It is very difficult to see a teenager using drugs. They have their whole life ahead of them and it only takes one bad choice to change the way the rest of their life plays out.
As a parent it is your responsibility to go to your child and face them head on with your concerns. In dealing with teenagers using drugs it is always best to attempt a sincere discussion about your suspensions. Hopefully in leading up to this time of his or her life you have developed a close bond in which they can freely talk about any issue, whether it's sex or drugs. They should know about the consequences and the dangers of drug use. You do not want to alienate them but you want them to know about drug safety and of course you want them to be happy in the future.
Of course they can deny, get angry and not trust you any longer. If you suspect your teenager is using drugs and there is no open dialogue you may want to make an appointment with your doctor or a psychiatrist to obtain information about how to approach the issue.
Each drug has its own warning signs and although there are some typical things to look out for, remember the signs do not always mean your teenager is using drugs. Depression, anxiety, social pressures and just being a teenager can also contribute to the problems and unique issues of the teen years.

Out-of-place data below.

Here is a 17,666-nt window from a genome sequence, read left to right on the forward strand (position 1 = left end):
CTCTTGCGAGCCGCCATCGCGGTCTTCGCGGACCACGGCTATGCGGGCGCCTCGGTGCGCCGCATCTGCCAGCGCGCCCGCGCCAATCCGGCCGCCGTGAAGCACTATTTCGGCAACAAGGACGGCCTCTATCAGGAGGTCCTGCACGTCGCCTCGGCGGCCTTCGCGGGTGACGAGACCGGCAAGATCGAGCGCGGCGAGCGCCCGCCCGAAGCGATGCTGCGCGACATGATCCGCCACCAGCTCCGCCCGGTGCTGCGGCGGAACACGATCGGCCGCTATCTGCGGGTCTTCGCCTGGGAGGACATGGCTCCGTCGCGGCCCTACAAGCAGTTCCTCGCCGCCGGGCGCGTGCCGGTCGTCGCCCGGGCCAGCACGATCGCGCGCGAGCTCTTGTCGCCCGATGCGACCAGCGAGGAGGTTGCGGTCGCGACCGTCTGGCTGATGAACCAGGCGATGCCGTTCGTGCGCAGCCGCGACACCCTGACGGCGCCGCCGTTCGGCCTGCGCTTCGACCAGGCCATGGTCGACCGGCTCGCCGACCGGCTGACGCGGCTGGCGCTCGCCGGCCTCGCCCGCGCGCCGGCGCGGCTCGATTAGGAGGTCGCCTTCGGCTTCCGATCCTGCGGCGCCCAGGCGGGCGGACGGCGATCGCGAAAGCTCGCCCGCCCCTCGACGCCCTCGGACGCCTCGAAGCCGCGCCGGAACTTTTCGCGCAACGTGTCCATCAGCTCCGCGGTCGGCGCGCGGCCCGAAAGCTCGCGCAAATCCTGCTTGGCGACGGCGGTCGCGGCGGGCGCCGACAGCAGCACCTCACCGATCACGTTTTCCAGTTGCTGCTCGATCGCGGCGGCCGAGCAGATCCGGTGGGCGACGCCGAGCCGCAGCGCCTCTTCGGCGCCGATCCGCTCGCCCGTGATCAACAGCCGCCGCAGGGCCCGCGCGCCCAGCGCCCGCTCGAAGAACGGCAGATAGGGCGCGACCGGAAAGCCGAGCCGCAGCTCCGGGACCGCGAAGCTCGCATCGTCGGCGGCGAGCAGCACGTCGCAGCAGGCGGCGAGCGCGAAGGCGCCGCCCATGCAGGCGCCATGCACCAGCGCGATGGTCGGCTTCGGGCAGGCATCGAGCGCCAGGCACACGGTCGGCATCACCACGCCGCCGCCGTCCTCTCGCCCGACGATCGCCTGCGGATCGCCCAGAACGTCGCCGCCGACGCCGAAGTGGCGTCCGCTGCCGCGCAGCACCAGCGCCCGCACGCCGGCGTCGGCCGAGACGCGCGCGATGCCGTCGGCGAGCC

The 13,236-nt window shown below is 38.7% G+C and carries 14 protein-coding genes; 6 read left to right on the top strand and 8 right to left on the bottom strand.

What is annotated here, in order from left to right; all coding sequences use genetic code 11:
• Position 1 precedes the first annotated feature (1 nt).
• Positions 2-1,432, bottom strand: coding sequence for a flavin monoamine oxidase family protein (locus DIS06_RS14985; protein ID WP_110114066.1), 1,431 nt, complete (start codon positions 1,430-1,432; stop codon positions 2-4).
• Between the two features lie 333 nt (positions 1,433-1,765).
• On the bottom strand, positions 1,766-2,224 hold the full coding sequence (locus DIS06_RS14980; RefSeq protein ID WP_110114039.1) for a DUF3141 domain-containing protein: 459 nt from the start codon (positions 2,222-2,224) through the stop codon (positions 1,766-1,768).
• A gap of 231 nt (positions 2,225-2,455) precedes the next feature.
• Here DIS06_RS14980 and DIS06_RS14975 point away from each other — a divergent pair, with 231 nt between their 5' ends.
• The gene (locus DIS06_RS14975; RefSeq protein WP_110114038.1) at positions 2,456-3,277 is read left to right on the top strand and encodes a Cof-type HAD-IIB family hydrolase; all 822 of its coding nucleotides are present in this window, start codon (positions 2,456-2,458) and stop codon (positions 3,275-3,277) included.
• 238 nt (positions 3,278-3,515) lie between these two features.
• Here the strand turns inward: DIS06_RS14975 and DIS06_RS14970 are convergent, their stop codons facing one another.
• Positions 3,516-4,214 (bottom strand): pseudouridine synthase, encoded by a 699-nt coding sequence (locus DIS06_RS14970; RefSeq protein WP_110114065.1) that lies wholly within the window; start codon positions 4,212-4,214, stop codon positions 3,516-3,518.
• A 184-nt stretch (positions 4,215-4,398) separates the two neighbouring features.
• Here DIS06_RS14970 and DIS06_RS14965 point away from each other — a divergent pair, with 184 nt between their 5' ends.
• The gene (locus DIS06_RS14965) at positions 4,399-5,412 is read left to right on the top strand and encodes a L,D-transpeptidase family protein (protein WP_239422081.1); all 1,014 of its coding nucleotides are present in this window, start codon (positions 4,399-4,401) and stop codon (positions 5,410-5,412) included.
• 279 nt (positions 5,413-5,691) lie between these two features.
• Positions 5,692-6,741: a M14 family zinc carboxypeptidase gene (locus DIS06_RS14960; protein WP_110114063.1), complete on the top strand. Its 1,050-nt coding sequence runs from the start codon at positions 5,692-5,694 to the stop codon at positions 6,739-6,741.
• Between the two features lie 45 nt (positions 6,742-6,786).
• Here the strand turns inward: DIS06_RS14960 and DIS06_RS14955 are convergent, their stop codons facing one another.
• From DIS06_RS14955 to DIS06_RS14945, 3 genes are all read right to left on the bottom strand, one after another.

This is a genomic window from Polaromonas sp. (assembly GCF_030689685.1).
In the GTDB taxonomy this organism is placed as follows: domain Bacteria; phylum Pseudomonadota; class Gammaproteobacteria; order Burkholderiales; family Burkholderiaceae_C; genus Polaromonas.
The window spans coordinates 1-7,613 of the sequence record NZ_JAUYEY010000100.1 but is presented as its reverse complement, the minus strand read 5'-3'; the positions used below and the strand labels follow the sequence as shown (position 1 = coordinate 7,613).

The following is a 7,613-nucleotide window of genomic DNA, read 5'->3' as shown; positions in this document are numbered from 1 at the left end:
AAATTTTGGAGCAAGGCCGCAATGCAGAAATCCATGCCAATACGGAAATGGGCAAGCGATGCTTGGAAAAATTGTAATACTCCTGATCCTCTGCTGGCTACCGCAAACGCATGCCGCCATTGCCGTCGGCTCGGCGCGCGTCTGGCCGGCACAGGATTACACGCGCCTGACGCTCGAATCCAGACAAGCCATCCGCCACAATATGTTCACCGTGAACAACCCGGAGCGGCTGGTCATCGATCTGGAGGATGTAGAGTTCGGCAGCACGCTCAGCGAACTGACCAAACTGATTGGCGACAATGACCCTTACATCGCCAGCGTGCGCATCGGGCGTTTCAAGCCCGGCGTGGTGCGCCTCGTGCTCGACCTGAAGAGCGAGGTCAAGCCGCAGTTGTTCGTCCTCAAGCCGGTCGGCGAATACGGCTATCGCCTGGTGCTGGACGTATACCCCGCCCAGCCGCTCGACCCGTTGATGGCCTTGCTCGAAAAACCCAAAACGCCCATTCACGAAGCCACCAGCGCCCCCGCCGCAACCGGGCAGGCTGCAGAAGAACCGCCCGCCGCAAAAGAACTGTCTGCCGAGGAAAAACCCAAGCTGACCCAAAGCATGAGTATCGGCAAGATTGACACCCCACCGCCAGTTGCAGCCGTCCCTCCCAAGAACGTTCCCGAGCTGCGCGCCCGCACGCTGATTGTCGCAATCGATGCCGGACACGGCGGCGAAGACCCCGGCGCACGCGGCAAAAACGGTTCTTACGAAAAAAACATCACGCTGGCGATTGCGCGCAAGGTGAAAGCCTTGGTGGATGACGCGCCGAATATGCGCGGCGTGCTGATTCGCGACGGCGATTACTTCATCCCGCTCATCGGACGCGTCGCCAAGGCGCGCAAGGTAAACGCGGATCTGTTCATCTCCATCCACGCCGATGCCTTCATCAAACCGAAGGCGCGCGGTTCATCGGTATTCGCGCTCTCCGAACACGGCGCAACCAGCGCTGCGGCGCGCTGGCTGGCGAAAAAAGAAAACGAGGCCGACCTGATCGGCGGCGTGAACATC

Alcohol, marijuana, methamphetamine's or speed, ecstasy, prescription drugs, huffing chemicals are common drugs teenagers use. Some characteristic signs and symptoms can include;
–weight loss, or decreased appetite
–red bloodshot eyes
–pupils that are dilated
–consistent runny nose or continuous sniffing
–lethargy, apathy and chronic fatigue
–attendance problems at school
–no interest in personal grooming
–change in behavior such as not interested in family activities or staying in room with no contact
–seclusion from family
– argumentative behavior, aggression
–disregard for rules
–group of friends change
–no interest in things that were important
–Sleeping too much or can not sleep
Paraphernalia varies depending on the drug, but if you notice small packets with powder in them, straws, blades used to "cut" powders and mirrors, teaspoons that are blackened from lighters, syringes and needles; chances are it is drug paraphernalia.
Do not ignore your suspicions and try to find some help in dealing with your teenager using drugs. You can not ignore these signs; you must confront the problem and get help so your teenager does not end up ruining their future.